Trellis programs are the topic here: how they are put together, how they work. But there’s an initial question that’s too important to ignore. We need to take a brief trip outside into the deluge, to establish what this stuff is and where it’s coming from.
What data (data?)
Data-gathering instruments are generally electronic. They are sensors in the field, dedicated to the non-stop, automatic gathering of measurements; or they are full-blown infomachines, waiting for people to sit down, log on and enter data by hand. Electronics are getting cheaper all the time—a revelation? Maybe you’ve noticed? And since humans have always been insatiable collectors of data (even if they are rarely inspired to do anything with it once they’ve got it), data-gathering instruments are proliferating, and the world’s freshdata supply is going through the roof.
Start with something simple. Cars are fitted with a handful of sensors today; in a few years they’ll be fitted with lots more. The sensors gather data about the state of your engine and the rest of the apparatus. Today, this data is converted instantaneously into small tactical adjustments, for example to keep the engine burning efficiently. In the future, there will be enough of it to present a complete, detailed picture of the status of the whole machine. Will you need new brake linings on the front (at your present burn rate) in three weeks, and a front-end realignment while you’re at it, but the tires are okay? Are you about to run into a tree? These are interesting questions, and ample data will no doubt be on hand to answer them—if we can interpret the data effectively.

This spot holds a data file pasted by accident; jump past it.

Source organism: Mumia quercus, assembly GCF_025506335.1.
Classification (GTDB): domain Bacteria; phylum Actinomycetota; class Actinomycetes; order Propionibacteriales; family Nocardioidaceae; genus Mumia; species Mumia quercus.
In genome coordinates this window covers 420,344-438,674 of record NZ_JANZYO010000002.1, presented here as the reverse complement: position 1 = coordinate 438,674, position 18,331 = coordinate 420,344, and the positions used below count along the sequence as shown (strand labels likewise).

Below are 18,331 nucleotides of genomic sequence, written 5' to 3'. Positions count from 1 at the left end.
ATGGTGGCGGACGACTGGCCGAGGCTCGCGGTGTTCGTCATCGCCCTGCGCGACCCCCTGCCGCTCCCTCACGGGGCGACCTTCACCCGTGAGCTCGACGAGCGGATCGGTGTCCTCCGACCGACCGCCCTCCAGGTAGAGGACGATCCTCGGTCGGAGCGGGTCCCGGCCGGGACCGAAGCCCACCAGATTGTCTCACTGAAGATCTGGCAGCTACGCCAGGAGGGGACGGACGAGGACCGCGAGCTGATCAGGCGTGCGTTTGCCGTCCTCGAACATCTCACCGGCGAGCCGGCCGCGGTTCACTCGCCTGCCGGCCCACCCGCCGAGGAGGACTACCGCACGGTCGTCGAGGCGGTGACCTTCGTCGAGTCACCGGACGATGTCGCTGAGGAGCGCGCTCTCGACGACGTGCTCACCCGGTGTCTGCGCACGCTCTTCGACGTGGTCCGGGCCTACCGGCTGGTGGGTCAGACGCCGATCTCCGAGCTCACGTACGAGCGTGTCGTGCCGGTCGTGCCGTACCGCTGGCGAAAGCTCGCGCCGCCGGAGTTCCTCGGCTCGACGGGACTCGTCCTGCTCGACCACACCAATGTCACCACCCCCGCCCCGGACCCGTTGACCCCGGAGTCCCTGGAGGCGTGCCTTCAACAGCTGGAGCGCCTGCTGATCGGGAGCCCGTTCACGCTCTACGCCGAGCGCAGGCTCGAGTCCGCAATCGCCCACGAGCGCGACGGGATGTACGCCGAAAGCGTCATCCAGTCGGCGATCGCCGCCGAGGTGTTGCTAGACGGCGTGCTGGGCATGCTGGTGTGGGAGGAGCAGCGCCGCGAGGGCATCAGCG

Of course a car, even the macho Data-Car of the future, is a small potatoes operation. Speaking of cars, traffic is supposed to double over the next three decades, and in case you hadn’t noticed, it isn’t moving all that well right now. In some areas, complete breakdown is in sight. The New York Times mutters darkly about the need to “stave off a paralysis on the nation’s highways.”